Since this is an event that’s rarely reported, it’s more likely that it comes from a mixture of unfortunate events - some of them have been explained here. Did a mechanic ever look over the car after the crash?

And, sideswiping the side of a hill deliberately seems like a reasonable choice under these extreme conditions.


It might have been an internal leak in the master cylinder. Pumping the brake pedal might have been enough to produce more fluid pressure, at least for a while. Do you remember if you tried that?

Reminds me a of a car I bought, cheap, from a college friend. “The brakes work, you just have to pump 'em.” A new master cylinder was my first repair on that one.


sorry that happened to you. something to keep in mind, using the cheapest set of brake pads might be ok for around town but might not be ok for other conditions. Im not saying you did that, just thought I would mention it. like they say you get what you pay for.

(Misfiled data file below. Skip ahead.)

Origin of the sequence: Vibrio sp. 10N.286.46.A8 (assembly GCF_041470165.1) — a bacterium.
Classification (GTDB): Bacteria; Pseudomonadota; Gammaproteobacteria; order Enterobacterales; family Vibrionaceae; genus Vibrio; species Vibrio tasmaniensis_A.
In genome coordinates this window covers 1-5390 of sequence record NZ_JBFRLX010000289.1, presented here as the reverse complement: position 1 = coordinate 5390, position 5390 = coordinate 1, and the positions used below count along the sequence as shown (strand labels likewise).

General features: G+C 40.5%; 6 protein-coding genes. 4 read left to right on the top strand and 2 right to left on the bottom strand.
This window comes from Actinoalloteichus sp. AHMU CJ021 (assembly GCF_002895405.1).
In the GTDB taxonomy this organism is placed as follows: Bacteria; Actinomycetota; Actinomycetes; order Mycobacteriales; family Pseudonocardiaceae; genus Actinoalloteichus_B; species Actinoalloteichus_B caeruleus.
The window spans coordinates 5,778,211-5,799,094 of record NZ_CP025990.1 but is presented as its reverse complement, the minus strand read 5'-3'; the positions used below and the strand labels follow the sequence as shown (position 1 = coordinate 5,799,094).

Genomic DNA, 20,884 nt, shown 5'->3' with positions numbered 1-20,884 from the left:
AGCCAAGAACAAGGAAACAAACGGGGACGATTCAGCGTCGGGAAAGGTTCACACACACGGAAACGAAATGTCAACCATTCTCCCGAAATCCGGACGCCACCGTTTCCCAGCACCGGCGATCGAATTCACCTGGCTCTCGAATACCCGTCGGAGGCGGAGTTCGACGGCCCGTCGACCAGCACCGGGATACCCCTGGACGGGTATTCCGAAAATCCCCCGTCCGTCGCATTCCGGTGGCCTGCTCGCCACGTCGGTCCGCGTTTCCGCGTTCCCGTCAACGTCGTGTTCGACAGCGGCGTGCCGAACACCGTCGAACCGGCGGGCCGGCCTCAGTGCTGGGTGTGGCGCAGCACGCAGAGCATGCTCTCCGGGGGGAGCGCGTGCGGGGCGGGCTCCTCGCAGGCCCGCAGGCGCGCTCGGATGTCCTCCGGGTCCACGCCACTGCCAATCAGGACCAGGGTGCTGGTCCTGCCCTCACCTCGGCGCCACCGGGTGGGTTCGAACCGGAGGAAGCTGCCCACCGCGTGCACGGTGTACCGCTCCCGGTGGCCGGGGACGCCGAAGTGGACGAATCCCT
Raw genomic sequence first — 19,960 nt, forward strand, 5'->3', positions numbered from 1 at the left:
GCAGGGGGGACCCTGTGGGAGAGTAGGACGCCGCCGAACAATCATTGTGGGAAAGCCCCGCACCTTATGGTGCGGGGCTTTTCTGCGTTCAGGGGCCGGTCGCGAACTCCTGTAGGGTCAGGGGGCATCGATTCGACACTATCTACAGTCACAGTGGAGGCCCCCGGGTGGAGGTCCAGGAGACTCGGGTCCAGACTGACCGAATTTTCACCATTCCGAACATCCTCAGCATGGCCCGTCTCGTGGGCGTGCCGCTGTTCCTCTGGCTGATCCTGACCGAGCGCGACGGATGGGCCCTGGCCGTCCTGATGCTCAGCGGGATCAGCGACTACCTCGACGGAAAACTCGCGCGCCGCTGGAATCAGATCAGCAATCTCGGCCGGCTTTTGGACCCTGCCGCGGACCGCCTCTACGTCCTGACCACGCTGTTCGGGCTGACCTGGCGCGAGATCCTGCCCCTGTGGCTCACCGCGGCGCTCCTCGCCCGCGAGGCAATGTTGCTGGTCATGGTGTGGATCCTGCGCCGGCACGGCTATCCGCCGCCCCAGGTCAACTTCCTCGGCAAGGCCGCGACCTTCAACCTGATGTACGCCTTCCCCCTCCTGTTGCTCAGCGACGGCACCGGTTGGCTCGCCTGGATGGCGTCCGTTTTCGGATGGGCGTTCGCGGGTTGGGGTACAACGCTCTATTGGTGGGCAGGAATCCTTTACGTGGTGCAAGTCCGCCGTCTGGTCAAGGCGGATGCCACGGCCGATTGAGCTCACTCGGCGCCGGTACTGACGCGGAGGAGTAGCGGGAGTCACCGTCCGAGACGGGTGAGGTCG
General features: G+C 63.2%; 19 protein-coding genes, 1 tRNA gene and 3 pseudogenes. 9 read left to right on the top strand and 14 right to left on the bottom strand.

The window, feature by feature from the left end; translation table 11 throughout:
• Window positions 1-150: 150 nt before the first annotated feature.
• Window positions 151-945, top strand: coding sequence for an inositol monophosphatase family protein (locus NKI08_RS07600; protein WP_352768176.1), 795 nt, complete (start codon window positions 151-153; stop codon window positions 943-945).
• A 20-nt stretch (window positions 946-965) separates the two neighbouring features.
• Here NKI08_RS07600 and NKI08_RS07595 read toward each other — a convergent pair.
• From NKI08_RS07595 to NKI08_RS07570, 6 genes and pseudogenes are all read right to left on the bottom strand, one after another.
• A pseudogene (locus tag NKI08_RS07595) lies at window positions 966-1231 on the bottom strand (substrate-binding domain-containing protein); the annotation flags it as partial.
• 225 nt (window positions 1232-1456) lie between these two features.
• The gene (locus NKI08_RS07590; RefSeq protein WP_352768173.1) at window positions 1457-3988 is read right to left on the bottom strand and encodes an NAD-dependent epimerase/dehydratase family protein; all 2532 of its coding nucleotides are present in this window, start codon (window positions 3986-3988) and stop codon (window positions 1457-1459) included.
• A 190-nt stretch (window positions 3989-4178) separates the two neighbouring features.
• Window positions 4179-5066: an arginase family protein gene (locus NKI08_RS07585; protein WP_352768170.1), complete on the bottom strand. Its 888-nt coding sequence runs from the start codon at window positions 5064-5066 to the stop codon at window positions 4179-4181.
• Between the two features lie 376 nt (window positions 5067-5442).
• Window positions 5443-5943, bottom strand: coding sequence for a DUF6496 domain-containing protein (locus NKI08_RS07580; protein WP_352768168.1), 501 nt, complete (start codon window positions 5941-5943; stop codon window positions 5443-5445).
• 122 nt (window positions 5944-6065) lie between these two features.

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I remember that it was Tom and Ray who first told me about the fluid boiling problem. It might even have been the answer to a puzzler. One choice I haven’t seen in the answers yet is that this can also occur if a brake is dragging at one wheel. I just had that problem with a frozen caliper, which I diagnosed by a warm wheel after a short drive (warmer than the opposite side). I did not drive enough to boil fluid.

In that case it would happen cruising on flat ground.
I think this would not have happened if the OP had changed brake fluid every 3 years.

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Did this happen on the first application of the brake? Or after using the brake for a period of time to control the vehicle’s speed on the descent?

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Possible failure of the linkage between the pedal and the master cylinder. A pin with a retainer. If the retainer is missing or falls off, The pin will eventually work its way out. Almost happened to me once. Cotter pin was missing and the pin was about to fall out.